Ask stupid questions and you'll get a stupid answers, was: Technological advantages over Linux

James B. Byrne byrnejb at
Mon Jul 27 14:40:35 UTC 2020

On Sat, July 25, 2020 22:46, Aryeh Friedman wrote:
> Firefox, a terminal and a audio player (deadbeef) and thats it.   12
> logical cores [AMD Ryzen 5 2600] 24 GB of RAM with 6 GB of swap backed by a
> 1 TB SSD.  The only thing I can think of is there is a HTML 5 game that I
> often leave open all the time (one of those hurry up and wait multiplayer
> strategy/war freemium games [Forge of Empires]) and that slows it down but
> almost anything else I do besides the above also slows it down (for example
> libreoffice slows the entire machine to a crawl if you select a cell range
> in calc for copy/pasting [you don't need to actually copy and paste
> anything just select the region]).   If I start mysql-server it makes the
> machine go out to lunch if I am using the GUI at all.   I have an identical
> machine that I never use X or any GUI on that runs 3 VM's with one of them
> being my mail/print/nfs/dns/etc. server and not a single performance issue
> with any of the VM's or host.  So the only possible conclusion I can draw
> is it is X being extremely screwy on FreeBSD due to all the linux hacks in
> it (this despite X's claim it will work on any POSIX machine with the right
> video support).   As we move more and more towards wayland as being the
> pixel driver it gets worse.

I run FreeBSD 12.1 on a ten year old desktop with 16 Gb RAM and a single Core 2
Quad. On this system I run my normal desktop environment (mate), develop and
test software (Ruby on Rails), run environmental tests for various software
deployments using iocage jails, run Poudriere builds, run network monitoring
tool daemons, remotely administer servers in multiple cities, and generally do
everything other than host production services.  I used to run BHyve on it but
the processor does not support all the instructions that BHyve on FreeBSD-12
now requires.

The only time that I can recall having a response problem on this system was
caused by Firefox, which in the recent past (c. March or April this year) had a
nasty tendency to uncontrollably spawn multiple processes, relating to audio I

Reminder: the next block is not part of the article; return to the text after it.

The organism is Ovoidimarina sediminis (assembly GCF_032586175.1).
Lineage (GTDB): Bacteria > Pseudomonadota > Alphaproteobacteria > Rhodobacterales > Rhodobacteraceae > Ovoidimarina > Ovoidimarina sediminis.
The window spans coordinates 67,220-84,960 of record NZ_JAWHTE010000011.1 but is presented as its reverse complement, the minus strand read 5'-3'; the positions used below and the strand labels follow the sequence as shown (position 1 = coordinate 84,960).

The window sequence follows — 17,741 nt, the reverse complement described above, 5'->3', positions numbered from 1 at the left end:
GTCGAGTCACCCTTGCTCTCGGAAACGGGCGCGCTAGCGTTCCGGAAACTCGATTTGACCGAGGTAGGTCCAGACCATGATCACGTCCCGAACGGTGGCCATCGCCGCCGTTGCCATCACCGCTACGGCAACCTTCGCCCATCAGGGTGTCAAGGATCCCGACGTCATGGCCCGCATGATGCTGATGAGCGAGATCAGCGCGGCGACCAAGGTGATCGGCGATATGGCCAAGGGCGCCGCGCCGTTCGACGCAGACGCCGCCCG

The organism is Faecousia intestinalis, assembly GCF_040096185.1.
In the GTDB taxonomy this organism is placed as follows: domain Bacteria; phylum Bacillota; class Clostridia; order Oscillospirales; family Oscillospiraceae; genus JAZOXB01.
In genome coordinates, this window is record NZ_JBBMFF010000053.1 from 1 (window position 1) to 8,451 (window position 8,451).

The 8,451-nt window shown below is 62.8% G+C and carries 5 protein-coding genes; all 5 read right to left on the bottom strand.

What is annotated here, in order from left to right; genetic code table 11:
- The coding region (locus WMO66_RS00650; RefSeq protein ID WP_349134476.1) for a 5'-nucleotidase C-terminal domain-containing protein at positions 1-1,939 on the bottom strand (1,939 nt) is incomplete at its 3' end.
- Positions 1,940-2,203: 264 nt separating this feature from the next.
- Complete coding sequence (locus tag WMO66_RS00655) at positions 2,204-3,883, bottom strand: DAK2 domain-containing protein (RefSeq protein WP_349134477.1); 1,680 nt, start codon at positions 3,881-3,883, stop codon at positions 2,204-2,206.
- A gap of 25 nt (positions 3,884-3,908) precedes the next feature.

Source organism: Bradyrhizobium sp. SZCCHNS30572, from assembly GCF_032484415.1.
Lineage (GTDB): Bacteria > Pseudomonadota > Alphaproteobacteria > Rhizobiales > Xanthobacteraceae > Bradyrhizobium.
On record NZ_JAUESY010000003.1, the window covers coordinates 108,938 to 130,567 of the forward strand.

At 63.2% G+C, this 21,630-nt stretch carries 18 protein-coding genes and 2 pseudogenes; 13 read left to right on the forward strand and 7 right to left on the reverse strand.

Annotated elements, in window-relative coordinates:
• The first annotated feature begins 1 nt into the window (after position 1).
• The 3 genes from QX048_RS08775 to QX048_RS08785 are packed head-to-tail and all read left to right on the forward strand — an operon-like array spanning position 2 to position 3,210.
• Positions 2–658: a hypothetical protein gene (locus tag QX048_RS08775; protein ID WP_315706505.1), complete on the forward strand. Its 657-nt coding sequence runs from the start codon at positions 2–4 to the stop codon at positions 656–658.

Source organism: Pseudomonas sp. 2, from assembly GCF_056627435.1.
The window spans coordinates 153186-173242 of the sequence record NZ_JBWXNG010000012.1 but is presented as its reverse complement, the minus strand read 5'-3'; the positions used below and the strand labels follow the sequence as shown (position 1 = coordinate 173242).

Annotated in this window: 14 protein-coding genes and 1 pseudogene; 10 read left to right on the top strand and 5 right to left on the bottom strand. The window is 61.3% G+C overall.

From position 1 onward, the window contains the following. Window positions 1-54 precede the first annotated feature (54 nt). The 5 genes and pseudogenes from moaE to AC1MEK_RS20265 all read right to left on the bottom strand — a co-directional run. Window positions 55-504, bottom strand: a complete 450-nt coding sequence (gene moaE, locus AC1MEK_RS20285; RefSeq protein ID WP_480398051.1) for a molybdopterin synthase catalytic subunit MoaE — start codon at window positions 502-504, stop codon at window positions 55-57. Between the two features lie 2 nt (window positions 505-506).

believe but I cannot really recall what.  This problem did not manifest itself
in either Chromium or Opera.  Until I uncovered what was causing the response
issue it was intensely annoying.  In any case the remedy was to manually kill
the excess processes.  Following a recent update, whether to Firefox, or Pulse
Audio, or both, this problem has stopped recurring.

Presently running on this system I have a working Samba AD domain with two DCs
in separate jails, there is a LibreOffice Draw local document open on my
desktop, there is a LibreOffice Calc remote document open which (for us) has an
unusual number of macros, Firefox is running with nine tabs open and I am
composing this message in a separate  Squirrel Mail window, uTox chat is
running, Jitsi softphone is open, gitk is running,  pgAdmin3 is running, gvim
has a remote file opened on one of our servers, Pluma has five files open,
Nautilus has a webdav resource open, there are five Gnome terminal sessions
connected to different local jails and remote hosts, and X-Term is running a
terminal session on a mid-range minicomputer that runs an operating system that
predates Unix.

PS tells me that I have 83 processes running attached to terminal sessions and
200 processes running in total. Uptime says:

[root at vhost04 ~ (master)]# uptime
10:33AM  up 9 days, 23:35, 2 users, load averages: 0.44, 0.41, 0.36

I am not experiencing any detectable degradation in response time.

The only idea I can come up with why you are experiencing difficulties with X11
in your setup is that you may have a DNS resolver issue, but from my point of
view it appears unlikely that it is a problem inherent with FreeBSD itself.

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James B. Byrne                mailto:ByrneJB at
Harte & Lyne Limited
9 Brockley Drive              vox: +1 905 561 1241
Hamilton, Ontario             fax: +1 905 561 0757
Canada  L8E 3C3

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